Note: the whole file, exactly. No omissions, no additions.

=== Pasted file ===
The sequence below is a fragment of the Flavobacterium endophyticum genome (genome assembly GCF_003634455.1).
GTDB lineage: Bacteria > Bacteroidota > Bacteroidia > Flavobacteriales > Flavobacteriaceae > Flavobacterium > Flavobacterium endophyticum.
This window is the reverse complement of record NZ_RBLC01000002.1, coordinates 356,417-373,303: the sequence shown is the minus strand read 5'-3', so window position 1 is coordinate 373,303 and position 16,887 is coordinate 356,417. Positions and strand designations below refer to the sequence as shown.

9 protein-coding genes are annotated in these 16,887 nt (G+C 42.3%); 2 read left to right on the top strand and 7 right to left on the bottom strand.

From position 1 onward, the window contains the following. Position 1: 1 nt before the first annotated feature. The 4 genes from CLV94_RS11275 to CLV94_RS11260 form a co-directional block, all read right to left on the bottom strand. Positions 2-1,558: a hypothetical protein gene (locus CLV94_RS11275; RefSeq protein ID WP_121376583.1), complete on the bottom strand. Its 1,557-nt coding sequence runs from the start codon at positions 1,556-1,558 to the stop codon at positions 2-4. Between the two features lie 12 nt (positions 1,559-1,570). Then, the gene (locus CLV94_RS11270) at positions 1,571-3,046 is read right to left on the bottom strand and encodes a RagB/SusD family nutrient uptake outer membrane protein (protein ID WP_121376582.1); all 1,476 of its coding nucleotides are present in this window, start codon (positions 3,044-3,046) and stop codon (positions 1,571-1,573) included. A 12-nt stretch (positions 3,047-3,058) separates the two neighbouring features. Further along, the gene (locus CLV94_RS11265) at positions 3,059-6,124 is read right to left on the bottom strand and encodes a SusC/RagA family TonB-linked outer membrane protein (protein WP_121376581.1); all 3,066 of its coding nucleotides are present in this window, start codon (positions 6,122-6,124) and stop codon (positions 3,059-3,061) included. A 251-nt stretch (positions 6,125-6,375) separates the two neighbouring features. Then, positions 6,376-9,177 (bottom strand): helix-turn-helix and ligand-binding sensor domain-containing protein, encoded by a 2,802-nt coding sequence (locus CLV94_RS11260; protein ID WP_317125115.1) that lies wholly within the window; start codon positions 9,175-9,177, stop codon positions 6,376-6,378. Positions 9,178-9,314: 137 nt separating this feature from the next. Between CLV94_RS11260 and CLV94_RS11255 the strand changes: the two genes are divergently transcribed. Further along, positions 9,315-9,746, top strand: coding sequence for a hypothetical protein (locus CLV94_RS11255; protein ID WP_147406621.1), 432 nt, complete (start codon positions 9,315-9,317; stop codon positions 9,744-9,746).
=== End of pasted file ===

The sequence below is a fragment of the Flavobacterium endophyticum genome (genome assembly GCF_003634455.1).
GTDB lineage: Bacteria > Bacteroidota > Bacteroidia > Flavobacteriales > Flavobacteriaceae > Flavobacterium > Flavobacterium endophyticum.
This window is the reverse complement of record NZ_RBLC01000002.1, coordinates 356,417-373,303: the sequence shown is the minus strand read 5'-3', so window position 1 is coordinate 373,303 and position 16,887 is coordinate 356,417. Positions and strand designations below refer to the sequence as shown.

9 protein-coding genes are annotated in these 16,887 nt (G+C 42.3%); 2 read left to right on the top strand and 7 right to left on the bottom strand.

From position 1 onward, the window contains the following. Position 1: 1 nt before the first annotated feature. The 4 genes from CLV94_RS11275 to CLV94_RS11260 form a co-directional block, all read right to left on the bottom strand. Positions 2-1,558: a hypothetical protein gene (locus CLV94_RS11275; RefSeq protein ID WP_121376583.1), complete on the bottom strand. Its 1,557-nt coding sequence runs from the start codon at positions 1,556-1,558 to the stop codon at positions 2-4. Between the two features lie 12 nt (positions 1,559-1,570). Then, the gene (locus CLV94_RS11270) at positions 1,571-3,046 is read right to left on the bottom strand and encodes a RagB/SusD family nutrient uptake outer membrane protein (protein ID WP_121376582.1); all 1,476 of its coding nucleotides are present in this window, start codon (positions 3,044-3,046) and stop codon (positions 1,571-1,573) included. A 12-nt stretch (positions 3,047-3,058) separates the two neighbouring features. Further along, the gene (locus CLV94_RS11265) at positions 3,059-6,124 is read right to left on the bottom strand and encodes a SusC/RagA family TonB-linked outer membrane protein (protein WP_121376581.1); all 3,066 of its coding nucleotides are present in this window, start codon (positions 6,122-6,124) and stop codon (positions 3,059-3,061) included. A 251-nt stretch (positions 6,125-6,375) separates the two neighbouring features. Then, positions 6,376-9,177 (bottom strand): helix-turn-helix and ligand-binding sensor domain-containing protein, encoded by a 2,802-nt coding sequence (locus CLV94_RS11260; protein ID WP_317125115.1) that lies wholly within the window; start codon positions 9,175-9,177, stop codon positions 6,376-6,378. Positions 9,178-9,314: 137 nt separating this feature from the next. Between CLV94_RS11260 and CLV94_RS11255 the strand changes: the two genes are divergently transcribed. Further along, positions 9,315-9,746, top strand: coding sequence for a hypothetical protein (locus CLV94_RS11255; protein ID WP_147406621.1), 432 nt, complete (start codon positions 9,315-9,317; stop codon positions 9,744-9,746).